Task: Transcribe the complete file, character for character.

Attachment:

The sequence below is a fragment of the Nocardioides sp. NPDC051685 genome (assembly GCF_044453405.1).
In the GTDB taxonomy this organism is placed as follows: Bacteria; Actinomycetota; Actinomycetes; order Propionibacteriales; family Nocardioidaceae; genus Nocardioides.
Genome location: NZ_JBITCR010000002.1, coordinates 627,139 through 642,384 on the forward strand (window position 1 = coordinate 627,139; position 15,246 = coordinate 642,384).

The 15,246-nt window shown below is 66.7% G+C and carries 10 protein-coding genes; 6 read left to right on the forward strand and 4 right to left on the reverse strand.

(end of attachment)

The sequence below is a fragment of the Nocardioides sp. NPDC051685 genome (assembly GCF_044453405.1).
In the GTDB taxonomy this organism is placed as follows: Bacteria; Actinomycetota; Actinomycetes; order Propionibacteriales; family Nocardioidaceae; genus Nocardioides.
Genome location: NZ_JBITCR010000002.1, coordinates 627,139 through 642,384 on the forward strand (window position 1 = coordinate 627,139; position 15,246 = coordinate 642,384).

The 15,246-nt window shown below is 66.7% G+C and carries 10 protein-coding genes; 6 read left to right on the forward strand and 4 right to left on the reverse strand.